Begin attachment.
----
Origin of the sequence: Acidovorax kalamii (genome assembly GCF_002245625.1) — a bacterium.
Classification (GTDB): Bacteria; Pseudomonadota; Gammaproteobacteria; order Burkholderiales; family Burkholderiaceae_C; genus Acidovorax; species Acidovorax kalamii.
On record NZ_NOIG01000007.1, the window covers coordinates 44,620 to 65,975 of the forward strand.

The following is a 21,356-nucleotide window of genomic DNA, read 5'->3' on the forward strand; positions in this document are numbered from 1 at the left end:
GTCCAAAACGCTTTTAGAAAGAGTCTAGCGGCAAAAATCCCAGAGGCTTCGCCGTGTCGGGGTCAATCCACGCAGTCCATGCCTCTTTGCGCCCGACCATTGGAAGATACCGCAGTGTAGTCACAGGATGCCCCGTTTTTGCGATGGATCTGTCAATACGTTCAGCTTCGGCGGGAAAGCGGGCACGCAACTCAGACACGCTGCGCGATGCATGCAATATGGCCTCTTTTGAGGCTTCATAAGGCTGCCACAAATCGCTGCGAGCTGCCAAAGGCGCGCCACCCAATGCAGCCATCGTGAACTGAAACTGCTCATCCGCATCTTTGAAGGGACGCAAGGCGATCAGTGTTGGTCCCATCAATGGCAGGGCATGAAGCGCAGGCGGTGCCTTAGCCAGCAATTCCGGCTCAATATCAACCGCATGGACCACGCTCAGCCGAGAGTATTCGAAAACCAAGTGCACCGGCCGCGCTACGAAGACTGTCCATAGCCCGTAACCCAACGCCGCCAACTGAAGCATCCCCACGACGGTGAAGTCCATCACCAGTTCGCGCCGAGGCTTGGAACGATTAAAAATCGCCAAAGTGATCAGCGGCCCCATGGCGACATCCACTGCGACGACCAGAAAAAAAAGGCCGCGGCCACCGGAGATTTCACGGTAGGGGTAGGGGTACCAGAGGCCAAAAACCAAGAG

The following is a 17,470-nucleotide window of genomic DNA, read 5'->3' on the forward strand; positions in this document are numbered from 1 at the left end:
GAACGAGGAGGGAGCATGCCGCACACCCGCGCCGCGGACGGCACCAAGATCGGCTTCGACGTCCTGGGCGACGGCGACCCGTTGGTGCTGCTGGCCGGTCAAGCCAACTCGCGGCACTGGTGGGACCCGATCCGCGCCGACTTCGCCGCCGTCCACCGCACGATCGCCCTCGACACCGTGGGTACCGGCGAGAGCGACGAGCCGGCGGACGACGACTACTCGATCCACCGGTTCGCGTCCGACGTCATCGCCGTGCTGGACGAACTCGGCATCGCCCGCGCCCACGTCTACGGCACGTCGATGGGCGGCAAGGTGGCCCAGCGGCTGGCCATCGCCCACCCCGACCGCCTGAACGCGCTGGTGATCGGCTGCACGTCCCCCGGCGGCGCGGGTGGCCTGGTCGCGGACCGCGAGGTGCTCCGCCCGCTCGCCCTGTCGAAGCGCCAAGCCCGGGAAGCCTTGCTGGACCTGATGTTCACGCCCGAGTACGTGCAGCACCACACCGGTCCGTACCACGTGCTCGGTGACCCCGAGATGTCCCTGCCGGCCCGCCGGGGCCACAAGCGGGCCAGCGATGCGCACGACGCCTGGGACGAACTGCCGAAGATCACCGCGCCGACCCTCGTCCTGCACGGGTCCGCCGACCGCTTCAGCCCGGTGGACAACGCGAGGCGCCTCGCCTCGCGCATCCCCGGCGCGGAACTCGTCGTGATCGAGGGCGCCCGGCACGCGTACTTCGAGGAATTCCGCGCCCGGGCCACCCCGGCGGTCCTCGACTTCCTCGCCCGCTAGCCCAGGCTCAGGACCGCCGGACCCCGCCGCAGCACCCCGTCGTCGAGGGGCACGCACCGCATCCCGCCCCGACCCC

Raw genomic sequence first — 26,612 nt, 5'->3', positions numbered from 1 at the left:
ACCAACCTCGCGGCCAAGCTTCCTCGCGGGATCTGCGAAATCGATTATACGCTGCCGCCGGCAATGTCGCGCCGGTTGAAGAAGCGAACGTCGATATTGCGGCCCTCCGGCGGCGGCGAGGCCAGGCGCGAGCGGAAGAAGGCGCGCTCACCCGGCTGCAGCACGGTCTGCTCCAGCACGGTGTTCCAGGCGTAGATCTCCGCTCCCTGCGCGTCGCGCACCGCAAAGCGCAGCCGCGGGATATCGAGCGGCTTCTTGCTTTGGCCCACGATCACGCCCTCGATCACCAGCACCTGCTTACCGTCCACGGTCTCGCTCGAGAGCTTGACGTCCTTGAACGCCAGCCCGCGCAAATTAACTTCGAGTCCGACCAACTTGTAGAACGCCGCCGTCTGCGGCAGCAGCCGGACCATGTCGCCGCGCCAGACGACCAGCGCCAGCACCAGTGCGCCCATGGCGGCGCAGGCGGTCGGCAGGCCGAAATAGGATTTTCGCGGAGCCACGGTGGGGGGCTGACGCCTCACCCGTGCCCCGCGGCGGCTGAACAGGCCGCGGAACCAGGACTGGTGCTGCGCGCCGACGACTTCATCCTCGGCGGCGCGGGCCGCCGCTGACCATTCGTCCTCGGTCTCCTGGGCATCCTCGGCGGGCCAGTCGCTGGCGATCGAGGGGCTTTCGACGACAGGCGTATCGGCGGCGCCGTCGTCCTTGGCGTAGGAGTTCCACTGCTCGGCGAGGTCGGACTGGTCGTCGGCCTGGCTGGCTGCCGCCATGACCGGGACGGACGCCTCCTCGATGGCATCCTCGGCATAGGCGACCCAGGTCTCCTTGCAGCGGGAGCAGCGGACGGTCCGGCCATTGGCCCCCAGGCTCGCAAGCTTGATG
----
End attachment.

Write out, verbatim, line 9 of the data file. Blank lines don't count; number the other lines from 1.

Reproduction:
ACCAACCTCGCGGCCAAGCTTCCTCGCGGGATCTGCGAAATCGATTATACGCTGCCGCCGGCAATGTCGCGCCGGTTGAAGAAGCGAACGTCGATATTGCGGCCCTCCGGCGGCGGCGAGGCCAGGCGCGAGCGGAAGAAGGCGCGCTCACCCGGCTGCAGCACGGTCTGCTCCAGCACGGTGTTCCAGGCGTAGATCTCCGCTCCCTGCGCGTCGCGCACCGCAAAGCGCAGCCGCGGGATATCGAGCGGCTTCTTGCTTTGGCCCACGATCACGCCCTCGATCACCAGCACCTGCTTACCGTCCACGGTCTCGCTCGAGAGCTTGACGTCCTTGAACGCCAGCCCGCGCAAATTAACTTCGAGTCCGACCAACTTGTAGAACGCCGCCGTCTGCGGCAGCAGCCGGACCATGTCGCCGCGCCAGACGACCAGCGCCAGCACCAGTGCGCCCATGGCGGCGCAGGCGGTCGGCAGGCCGAAATAGGATTTTCGCGGAGCCACGGTGGGGGGCTGACGCCTCACCCGTGCCCCGCGGCGGCTGAACAGGCCGCGGAACCAGGACTGGTGCTGCGCGCCGACGACTTCATCCTCGGCGGCGCGGGCCGCCGCTGACCATTCGTCCTCGGTCTCCTGGGCATCCTCGGCGGGCCAGTCGCTGGCGATCGAGGGGCTTTCGACGACAGGCGTATCGGCGGCGCCGTCGTCCTTGGCGTAGGAGTTCCACTGCTCGGCGAGGTCGGACTGGTCGTCGGCCTGGCTGGCTGCCGCCATGACCGGGACGGACGCCTCCTCGATGGCATCCTCGGCATAGGCGACCCAGGTCTCCTTGCAGCGGGAGCAGCGGACGGTCCGGCCATTGGCCCCCAGGCTCGCAAGCTTGATG